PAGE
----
a better world

The river bends and sweeps

I realized I forgot to tell you that you have until Dec. 16th to post a comment about your efforts to make a better world, what ever they may be, on the ‘Do What you Can’ Challenge in order for your name to be entered into the drawing for some Good Mail.

One of comments read as follows: “I can’t compete. Maybe it’s the season of our lives (children age 2 and 5 at home all day hubby at work from 6:30 to5) or maybe I am just slow with accomplishing my work here. Regardless, my efforts to give this year and do for others are simple ones. I aspire to broaden the scope in the years to come. . . .”.  I haven’t been able to get that out of my head since I first read it.

This is so close to my heart.  Parenting isn’t what we do until we can do more.  It’s the most important difference we’ll ever make in this world. Period.  Nothing can have a greater affect on the planet than caring for our small people, taking them from small, unformed beings and guiding them as they become active persons.  Sending two people (or three, or six, or whatever number)  whole into this world – not full of holes, not seeking to fill empty spaces – and sending them with a sense that they are capable, knowing that they can seek adventures, and alive with compassion, oh, that is powerful indeed.  Think of how many situations they will influence in the course of their lives.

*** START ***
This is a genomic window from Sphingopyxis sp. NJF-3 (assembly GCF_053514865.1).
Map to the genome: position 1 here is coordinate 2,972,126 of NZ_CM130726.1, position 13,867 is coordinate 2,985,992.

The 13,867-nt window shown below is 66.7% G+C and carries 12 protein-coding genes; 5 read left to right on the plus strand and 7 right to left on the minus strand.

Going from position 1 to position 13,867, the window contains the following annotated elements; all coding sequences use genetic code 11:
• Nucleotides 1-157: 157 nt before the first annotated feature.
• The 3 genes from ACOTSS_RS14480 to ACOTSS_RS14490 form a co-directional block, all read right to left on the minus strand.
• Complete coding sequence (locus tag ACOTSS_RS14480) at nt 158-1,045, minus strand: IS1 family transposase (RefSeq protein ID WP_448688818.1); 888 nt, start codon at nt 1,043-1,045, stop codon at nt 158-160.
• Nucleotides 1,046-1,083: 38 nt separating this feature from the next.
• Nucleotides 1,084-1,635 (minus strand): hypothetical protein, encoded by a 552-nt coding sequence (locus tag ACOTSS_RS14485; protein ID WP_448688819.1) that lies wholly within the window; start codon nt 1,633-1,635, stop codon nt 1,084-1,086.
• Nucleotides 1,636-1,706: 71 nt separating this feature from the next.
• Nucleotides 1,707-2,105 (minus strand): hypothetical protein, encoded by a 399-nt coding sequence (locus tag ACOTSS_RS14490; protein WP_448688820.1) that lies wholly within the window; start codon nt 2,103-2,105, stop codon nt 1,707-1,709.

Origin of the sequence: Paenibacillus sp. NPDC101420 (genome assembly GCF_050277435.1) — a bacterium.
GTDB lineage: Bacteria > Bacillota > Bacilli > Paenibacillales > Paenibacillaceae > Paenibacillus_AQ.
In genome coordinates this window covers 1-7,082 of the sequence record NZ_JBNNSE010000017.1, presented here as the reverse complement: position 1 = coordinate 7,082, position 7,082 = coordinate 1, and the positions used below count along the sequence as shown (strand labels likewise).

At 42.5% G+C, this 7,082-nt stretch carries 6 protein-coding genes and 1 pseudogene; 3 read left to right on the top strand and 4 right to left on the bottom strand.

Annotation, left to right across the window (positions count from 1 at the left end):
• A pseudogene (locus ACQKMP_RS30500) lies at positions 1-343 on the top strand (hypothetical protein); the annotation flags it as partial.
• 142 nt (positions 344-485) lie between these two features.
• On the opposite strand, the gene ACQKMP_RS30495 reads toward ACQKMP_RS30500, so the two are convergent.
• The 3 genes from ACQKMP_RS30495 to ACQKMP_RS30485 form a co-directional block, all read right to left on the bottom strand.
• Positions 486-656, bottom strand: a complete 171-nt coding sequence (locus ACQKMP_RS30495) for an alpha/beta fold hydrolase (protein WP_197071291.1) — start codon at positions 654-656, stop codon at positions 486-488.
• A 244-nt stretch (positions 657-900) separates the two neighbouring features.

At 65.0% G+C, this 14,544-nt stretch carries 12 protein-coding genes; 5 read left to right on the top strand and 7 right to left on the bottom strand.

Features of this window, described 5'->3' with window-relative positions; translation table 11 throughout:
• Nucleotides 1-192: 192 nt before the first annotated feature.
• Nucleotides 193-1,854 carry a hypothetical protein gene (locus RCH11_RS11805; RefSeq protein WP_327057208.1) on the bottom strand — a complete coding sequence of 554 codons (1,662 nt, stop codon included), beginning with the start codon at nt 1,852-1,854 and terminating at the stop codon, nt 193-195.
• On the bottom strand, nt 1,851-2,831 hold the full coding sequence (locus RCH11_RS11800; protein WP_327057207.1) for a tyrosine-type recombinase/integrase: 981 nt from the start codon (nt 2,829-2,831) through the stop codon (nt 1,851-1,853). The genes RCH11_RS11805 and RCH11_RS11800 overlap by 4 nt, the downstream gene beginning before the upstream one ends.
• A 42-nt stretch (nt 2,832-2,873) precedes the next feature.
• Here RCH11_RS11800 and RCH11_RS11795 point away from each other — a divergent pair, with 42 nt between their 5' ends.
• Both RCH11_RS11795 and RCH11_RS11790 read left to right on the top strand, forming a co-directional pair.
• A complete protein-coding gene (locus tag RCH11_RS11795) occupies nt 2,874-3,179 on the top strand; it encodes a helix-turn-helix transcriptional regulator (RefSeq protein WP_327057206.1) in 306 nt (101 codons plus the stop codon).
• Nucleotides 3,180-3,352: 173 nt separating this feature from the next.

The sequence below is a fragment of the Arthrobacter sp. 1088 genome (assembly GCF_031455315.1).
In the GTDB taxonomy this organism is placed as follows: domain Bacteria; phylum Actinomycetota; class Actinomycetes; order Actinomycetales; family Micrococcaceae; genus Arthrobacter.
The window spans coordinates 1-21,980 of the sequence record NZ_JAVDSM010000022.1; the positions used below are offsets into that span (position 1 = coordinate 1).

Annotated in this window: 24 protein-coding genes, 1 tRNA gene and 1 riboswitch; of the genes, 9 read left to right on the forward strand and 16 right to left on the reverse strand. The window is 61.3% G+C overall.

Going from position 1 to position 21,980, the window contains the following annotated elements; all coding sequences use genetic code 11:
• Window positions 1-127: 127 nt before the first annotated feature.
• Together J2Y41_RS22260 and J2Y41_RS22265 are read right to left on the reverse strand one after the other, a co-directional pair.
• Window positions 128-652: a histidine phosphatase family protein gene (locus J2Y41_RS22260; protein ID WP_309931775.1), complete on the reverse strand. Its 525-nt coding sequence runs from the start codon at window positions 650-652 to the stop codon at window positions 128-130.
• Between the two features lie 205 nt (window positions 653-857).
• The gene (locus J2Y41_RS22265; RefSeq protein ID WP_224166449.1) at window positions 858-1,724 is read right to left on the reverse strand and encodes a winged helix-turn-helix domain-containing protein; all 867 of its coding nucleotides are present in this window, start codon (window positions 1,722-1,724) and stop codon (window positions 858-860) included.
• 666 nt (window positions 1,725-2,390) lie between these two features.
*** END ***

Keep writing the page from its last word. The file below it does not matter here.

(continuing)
Smiling at them.  Sitting on the floor in the middle of a hard day and letting them climb over you.  Reading to them.  Teaching them how to blow their noses. Feeding them when they are hungry.  Making sure they have mostly clean pants to wear.  Teaching them to laugh in the woods on a dark night.  Feeding them when they are hungry again.  Showing them that you need tending, too.  Helping them write a thank-you card.    Laughing at their jokes.  That’s certainly making a better world.


5 thoughts on “a better world

  1. Kim in ID says:

    “Parenting isn’t what we do until we can do more. It’s the most important difference we’ll ever make in this world.”

    That is beautiful and inspiring. Thank you, Sarah!

  2. Karen says:

    I was thinking about this on Sunday, sitting in church listening to a guest speaker talk about the importance of December 6. In speaking about one of the community workers after the service we got around to the fact that often violence is perpetrated on women because they don’t believe they deserve better. She talked about the fact that often things turn for a woman because on one simple seed, a comment from a friend or stranger that they are worthy of different, better, more. One of the greatest gifts we can give future generations is children who are not only whole but who can appreciate needs beyond their own and feel empowered to act in whatever small ways they can – because those small things, even just a shared awareness can change so much for others.

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